Charity Commission Launches Inquiry into Religious Charity Over Serious Regulatory Concerns
Statutory inquiry opened into The Saint George Educational Trust (1043158) due to concerns including about potential political activity
The Charity Commission has opened a statutory inquiry into The Saint George Educational Trust over serious regulatory concerns that there is or has been misconduct and/or mismanagement in the administration of the charity.
In particular, concerns have been identified in relation to activities carried out by the charity that do not appear to further its religious purposes, including material it had posted online and political activity or campaigning. The Commission also has significant concerns that the charity has associations with an extreme right-wing organisation and how this furthers its religious purposes, something that the Commission has previously investigated.
The charity, based in Andover, Hampshire, has charitable purposes that include the advancement of the Catholic religion.
The inquiry will examine:
the administration, governance, and management of the charity by the trustees – including, but not limited to, its relationships with external organisations and individuals, and use of the internet and social media
the financial controls and management of the charity, and whether its funds have been properly expended in accordance with the charity’s purposes and can be accounted for
the conduct of the trustees
whether or not the trustees have complied with and fulfilled their duties and responsibilities as trustees under charity law
The Commission may extend the scope of the inquiry if additional regulatory issues emerge.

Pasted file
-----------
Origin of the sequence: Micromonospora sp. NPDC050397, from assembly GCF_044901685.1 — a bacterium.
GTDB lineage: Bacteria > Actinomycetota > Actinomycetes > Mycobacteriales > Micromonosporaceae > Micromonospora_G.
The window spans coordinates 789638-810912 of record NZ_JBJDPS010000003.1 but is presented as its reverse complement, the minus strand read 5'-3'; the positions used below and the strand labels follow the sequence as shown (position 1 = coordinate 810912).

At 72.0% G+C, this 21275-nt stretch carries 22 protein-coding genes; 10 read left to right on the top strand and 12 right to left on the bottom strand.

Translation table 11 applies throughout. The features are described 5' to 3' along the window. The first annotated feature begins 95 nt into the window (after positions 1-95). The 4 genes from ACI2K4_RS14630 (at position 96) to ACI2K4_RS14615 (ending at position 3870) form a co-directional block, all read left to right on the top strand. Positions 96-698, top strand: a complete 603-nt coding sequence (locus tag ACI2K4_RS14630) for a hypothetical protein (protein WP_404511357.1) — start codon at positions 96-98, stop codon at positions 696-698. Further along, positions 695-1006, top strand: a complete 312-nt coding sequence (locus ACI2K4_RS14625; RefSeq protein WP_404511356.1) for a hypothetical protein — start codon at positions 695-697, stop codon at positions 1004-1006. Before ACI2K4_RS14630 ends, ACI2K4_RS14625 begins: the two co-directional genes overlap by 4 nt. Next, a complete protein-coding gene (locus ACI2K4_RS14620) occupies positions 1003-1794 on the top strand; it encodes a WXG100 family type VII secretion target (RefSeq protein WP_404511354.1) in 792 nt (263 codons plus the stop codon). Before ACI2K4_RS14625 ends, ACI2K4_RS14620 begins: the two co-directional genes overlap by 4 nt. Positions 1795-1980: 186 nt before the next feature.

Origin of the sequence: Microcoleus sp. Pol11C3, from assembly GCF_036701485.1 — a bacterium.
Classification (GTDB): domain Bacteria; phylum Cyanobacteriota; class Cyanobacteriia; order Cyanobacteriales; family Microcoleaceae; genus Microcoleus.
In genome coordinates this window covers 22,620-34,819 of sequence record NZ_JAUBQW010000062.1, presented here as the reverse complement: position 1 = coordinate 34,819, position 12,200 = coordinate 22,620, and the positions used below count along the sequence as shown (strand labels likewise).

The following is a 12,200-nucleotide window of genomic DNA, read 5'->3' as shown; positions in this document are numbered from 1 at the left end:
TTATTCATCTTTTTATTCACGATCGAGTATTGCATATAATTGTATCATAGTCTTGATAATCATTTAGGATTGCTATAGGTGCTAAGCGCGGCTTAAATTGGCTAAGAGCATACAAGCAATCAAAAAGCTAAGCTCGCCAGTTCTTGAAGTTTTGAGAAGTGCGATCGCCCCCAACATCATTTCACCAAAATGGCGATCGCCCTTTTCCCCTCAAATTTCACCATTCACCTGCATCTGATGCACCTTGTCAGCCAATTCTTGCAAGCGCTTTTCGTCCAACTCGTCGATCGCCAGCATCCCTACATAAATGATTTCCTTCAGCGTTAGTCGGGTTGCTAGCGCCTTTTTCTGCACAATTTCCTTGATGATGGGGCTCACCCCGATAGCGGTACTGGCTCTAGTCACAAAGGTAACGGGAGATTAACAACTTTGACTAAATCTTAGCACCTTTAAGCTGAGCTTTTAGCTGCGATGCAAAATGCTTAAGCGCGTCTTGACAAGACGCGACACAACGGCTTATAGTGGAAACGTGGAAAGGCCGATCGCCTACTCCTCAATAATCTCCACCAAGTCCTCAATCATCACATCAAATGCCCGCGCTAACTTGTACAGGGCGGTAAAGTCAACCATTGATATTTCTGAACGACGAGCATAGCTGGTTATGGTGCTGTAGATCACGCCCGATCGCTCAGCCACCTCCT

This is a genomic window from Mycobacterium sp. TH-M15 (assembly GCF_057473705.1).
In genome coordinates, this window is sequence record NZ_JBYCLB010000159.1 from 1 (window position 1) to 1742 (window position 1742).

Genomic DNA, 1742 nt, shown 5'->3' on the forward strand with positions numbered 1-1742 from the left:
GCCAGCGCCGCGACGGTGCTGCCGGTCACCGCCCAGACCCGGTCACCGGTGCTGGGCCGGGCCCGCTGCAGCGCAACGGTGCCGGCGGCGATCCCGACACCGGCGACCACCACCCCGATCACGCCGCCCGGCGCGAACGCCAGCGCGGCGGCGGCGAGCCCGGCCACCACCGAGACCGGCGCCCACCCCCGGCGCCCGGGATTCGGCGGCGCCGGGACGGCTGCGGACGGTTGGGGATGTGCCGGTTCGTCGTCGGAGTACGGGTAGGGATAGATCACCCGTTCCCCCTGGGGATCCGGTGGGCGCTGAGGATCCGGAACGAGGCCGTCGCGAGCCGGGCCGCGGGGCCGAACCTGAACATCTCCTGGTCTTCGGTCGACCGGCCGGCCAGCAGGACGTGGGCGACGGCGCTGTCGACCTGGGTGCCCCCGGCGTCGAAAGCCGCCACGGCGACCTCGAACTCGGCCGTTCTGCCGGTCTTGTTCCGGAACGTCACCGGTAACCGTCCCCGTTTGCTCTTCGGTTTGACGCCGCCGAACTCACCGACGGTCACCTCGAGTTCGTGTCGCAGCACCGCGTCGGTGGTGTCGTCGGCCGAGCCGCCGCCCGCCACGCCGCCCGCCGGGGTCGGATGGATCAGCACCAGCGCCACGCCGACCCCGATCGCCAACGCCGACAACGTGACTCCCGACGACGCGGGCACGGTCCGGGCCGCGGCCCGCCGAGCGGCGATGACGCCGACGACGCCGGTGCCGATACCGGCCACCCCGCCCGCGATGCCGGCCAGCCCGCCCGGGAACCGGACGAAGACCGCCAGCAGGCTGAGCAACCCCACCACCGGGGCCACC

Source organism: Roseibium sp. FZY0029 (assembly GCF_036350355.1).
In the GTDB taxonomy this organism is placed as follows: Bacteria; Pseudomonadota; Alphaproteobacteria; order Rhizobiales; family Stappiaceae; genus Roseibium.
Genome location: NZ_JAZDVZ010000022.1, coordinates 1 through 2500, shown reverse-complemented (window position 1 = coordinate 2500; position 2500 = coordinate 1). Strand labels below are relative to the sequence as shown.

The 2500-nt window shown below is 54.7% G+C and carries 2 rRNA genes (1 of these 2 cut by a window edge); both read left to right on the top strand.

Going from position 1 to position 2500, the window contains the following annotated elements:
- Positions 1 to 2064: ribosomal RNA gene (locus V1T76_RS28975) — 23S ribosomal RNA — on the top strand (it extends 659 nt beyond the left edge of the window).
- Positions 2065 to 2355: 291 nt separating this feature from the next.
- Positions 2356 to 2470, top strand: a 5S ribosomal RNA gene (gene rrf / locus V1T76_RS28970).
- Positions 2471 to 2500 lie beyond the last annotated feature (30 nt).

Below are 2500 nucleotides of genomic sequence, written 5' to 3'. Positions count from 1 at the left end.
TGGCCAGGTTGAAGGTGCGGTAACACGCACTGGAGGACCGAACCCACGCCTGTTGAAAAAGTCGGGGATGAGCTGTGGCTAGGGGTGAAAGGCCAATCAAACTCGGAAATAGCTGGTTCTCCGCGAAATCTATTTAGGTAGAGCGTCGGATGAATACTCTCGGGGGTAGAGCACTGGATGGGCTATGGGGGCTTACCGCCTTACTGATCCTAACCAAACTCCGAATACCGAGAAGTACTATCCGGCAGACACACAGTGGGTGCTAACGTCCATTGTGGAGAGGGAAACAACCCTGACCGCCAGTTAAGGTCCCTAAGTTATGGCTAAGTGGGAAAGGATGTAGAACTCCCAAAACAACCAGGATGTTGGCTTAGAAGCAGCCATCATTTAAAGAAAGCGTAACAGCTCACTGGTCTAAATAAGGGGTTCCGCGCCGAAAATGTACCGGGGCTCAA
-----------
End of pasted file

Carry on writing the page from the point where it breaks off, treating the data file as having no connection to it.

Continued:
Immediately following the opening of the inquiry, the Commission took action to freeze a bank account holding the charity’s funds so that no one can access or move them without the Commission’s prior consent.
The Commission has also ordered the trustees to review and remove content from the charity’s website and social media pages that does not further the charity’s purposes, and directed them not to allow such material in future. At this time the charity’s website is no longer available to view.
Notes to Editors
The Charity Commission is the independent, non-ministerial government department that registers and regulates charities in England and Wales. Its purpose is to ensure charity can thrive and inspire trust so that people can improve lives and strengthen society.
The charity has been the subject of three previous statutory inquiries, two of which opened in 1997 and 1999. The second inquiry was opened to consider the charity’s association with an extreme right-wing organisation. On 25 July 2022, the charity became part of the Commission’s Statutory Class Inquiry, having failed to submit financial information to the Commission for two or more years over the last 5 years. The charity ceased to be part of the Class Inquiry with the opening of this new inquiry, however its accounting information (for the financial years ending 31 March 2020 and 2021) remains outstanding, which will be considered as part of the new inquiry.
This latest inquiry was opened on 7 October 2022, under section 46 of the Charities Act 2011 (‘the Act’).
Section 76(3)(d) of the Act gives the Commission power to order any person who holds any property on behalf of a charity not to part with that property without the approval of the Commission.
Section 84 of the Act gives the Commission power to compel trustees to take specified action(s) which the Commission considers to be expedient in the interests of the charity.
Section 84A of the Act gives the Commission power to direct trustees not to take or continue to take a specific action(s) if the Commission considers the action(s) would constitute misconduct or mismanagement in the charity’s administration.